*201 When an attorney attempts dual relationships without making full and frank disclosure required of him, he is liable to the client who suffers loss caused by the lack of disclosure. Lysick v. Walcom, 258 Cal. App. 2d 136, 65 Cal. Rptr. 406, 28 A.L.R.3d 368. "By failing to inform plaintiff of the proposed settlement, defendant foreclosed plaintiff from alternatives that were available to him. Plaintiff could have consented to continued representation by the defendant at the expense of the insurance company with the accompanying likelihood that the case would be settled without his consent, for, as we have held, the insurance company by virtue of the contract could settle without plaintiff's consent. If plaintiff believed such a course of action was not in his best interests, he could release the insurance company from its obligation under the policy, select different counsel, defend the action at his own expense and bear the risk of an adverse decision. "Having failed to provide plaintiff with the proper disclosure of the facts and then obtaining plaintiff's consent to continued representation, defendant breached a duty which, if damages and proximate cause are established, will make defendant liable to plaintiff for the loss caused by the lack of disclosure. We believe the trial court erred in holding for defendant on its motion for summary judgment."

74 Ill.App.3d at 472-475, 30 Ill.Dec. at 326-27, 392 N.E.2d at 1371-72. Although we agree with the general principles enunciated by the court in Rogers, we do not share that court's conclusion that a conflict arose when the insured informed his defense counsel that he did not want the case settled. Contrary to that court's holding, we believe that the insurance contract does affect the attorney-client relationship with respect to settlement of an action brought against an insured. If the insured has contracted away the right to require his consent prior to a settlement of a claim against him, no real conflict of interest exists between the insured and the insurer, at least where the claim or settlement is within policy limits and there has been no reservation of rights by the insurer.

In L & S Roofing Supply Co. v. St. Paul Fire & Marine Ins. Co., 521 So. 2d 1298 (Ala.1987), we enumerated the duties owed by an insurer and appointed counsel where the insurer is defending its insured under a reservation of rights. With respect to appointed counsel, we stated:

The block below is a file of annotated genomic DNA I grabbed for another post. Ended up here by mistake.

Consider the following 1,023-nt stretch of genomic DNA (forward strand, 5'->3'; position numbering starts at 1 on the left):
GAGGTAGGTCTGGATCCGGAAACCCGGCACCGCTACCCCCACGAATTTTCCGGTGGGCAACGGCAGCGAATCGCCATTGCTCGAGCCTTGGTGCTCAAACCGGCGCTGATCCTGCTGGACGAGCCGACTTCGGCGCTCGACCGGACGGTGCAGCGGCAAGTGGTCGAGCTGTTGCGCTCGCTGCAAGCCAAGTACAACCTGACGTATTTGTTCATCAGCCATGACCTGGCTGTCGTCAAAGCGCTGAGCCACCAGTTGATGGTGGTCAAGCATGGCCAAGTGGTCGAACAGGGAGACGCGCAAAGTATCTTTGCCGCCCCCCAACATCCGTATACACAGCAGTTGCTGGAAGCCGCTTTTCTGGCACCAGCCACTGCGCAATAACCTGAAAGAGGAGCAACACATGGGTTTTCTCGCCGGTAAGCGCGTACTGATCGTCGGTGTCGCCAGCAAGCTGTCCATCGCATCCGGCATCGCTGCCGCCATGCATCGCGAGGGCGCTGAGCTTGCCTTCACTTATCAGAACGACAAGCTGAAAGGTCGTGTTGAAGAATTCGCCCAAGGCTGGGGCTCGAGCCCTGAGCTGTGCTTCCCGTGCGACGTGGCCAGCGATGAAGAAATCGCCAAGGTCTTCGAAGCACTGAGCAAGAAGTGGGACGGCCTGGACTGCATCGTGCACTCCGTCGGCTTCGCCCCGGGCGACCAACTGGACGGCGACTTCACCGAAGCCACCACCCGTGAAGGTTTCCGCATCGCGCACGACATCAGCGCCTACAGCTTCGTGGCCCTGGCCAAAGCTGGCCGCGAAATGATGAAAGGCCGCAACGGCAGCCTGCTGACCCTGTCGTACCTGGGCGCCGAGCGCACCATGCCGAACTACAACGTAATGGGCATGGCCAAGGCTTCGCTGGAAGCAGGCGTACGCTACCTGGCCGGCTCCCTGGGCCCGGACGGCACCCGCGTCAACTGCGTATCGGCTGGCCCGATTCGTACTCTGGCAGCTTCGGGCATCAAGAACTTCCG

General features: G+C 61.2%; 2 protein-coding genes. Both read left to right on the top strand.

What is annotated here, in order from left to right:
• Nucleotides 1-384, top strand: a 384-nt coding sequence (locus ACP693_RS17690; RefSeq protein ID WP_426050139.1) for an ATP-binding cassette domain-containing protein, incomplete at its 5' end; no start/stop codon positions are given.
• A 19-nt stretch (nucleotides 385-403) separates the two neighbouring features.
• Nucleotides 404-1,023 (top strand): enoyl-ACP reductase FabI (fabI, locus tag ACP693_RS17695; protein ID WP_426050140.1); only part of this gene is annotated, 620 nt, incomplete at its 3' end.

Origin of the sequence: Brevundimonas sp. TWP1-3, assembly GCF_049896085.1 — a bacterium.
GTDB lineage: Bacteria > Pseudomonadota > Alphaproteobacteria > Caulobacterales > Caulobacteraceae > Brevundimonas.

"`In addition to the above specific criteria to be met by the company, defense counsel retained by insurers to defend insureds under a reservation of rights must meet distinct criteria as well. First, it is evident that such attorneys owe a duty of loyalty to their clients. Rules of Professional Conduct 5.4(c) prohibits a lawyer, employed by a party to represent a third party, from allowing the employer to influence his or her professional judgment. In a reservation-of-rights defense, RPC 5.4(c) demand[s] that counsel understand that he or she represents only the insured, not the company. As stated by the court in Van Dyke v. White, 55 Wash. 2d 601, 613, 349 P.2d 430 (1960), "[t]he standards of the legal profession require undeviating fidelity of the lawyer to his client. No exceptions can be tolerated." [See EC 5-14, EC 5-15, and DR 5-105, Code of Professional Responsibility of the Alabama State Bar.]

"`Second, defense counsel owes a duty of full and ongoing disclosure to the insured. This duty of disclosure has three aspects. First, potential conflicts of interest between insurer and insured must be fully disclosed and resolved in favor of the insured.... Second, all information relevant to the insured's defense, including a realistic and periodic assessment of the insured's chances to win or lose the pending lawsuit, must be communicated to the insured. Finally, all offers of settlement must be disclosed to the insured as those offers are presented. In a reservation-of-rights defense, it is the insured who may pay any judgment or settlement. Therefore, it is the insured who must make the ultimate choice regarding settlement *202 In order to make an informed decision in this regard, the insured must be fully apprised of all activity involving settlement, whether the settlement offers or rejections come from the injured party or the insurance company.'"